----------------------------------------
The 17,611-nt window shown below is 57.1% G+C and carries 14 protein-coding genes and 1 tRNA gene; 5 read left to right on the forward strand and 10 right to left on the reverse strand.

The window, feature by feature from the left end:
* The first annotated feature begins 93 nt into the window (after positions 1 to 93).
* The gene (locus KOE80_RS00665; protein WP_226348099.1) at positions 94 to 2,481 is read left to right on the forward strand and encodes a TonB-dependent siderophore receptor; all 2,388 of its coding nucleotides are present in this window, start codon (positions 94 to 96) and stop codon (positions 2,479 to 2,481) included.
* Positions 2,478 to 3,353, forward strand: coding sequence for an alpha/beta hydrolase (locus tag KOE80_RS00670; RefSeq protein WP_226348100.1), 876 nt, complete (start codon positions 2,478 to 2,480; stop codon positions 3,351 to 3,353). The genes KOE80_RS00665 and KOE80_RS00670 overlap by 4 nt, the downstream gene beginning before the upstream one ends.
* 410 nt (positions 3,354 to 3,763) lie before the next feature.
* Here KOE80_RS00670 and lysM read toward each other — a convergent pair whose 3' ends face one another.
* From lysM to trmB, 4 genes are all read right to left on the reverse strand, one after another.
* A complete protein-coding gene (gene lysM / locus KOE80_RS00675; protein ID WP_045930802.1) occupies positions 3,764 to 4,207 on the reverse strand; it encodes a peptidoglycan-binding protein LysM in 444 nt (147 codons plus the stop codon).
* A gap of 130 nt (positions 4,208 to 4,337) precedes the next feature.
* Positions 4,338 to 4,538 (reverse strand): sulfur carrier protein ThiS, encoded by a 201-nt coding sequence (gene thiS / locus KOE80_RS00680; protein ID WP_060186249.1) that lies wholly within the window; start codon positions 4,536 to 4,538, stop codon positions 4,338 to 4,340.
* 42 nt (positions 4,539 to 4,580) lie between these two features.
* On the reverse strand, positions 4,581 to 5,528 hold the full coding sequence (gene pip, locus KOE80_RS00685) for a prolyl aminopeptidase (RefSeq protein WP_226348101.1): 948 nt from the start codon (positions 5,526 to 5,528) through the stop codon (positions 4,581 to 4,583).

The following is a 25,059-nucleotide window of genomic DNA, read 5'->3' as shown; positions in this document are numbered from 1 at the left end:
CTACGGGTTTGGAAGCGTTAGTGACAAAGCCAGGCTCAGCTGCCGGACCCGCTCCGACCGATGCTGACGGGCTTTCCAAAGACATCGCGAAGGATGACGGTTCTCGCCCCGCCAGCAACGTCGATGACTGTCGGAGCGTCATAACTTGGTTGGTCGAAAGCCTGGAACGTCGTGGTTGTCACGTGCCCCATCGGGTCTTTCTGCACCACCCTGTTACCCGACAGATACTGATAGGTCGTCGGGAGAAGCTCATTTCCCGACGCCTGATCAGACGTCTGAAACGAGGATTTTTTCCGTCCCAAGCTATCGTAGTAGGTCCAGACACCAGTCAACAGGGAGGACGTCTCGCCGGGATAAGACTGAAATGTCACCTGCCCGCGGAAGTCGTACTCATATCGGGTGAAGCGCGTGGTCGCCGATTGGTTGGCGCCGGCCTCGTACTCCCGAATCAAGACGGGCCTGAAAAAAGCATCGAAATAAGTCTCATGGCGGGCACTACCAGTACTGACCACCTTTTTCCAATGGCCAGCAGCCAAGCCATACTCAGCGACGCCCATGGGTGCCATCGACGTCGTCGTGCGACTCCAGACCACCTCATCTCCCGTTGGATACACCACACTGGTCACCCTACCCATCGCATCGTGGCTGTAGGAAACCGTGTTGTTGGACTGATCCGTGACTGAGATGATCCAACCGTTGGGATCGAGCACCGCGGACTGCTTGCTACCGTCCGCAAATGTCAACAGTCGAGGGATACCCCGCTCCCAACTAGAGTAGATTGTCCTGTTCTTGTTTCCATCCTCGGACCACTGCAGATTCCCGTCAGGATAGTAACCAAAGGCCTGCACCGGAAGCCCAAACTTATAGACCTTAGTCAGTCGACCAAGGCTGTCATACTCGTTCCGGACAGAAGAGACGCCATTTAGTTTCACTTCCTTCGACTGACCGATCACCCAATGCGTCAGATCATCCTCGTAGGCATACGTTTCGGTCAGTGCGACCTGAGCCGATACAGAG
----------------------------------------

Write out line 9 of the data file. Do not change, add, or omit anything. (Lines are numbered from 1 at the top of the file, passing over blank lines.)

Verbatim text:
* A complete protein-coding gene (gene lysM / locus KOE80_RS00675; protein ID WP_045930802.1) occupies positions 3,764 to 4,207 on the reverse strand; it encodes a peptidoglycan-binding protein LysM in 444 nt (147 codons plus the stop codon).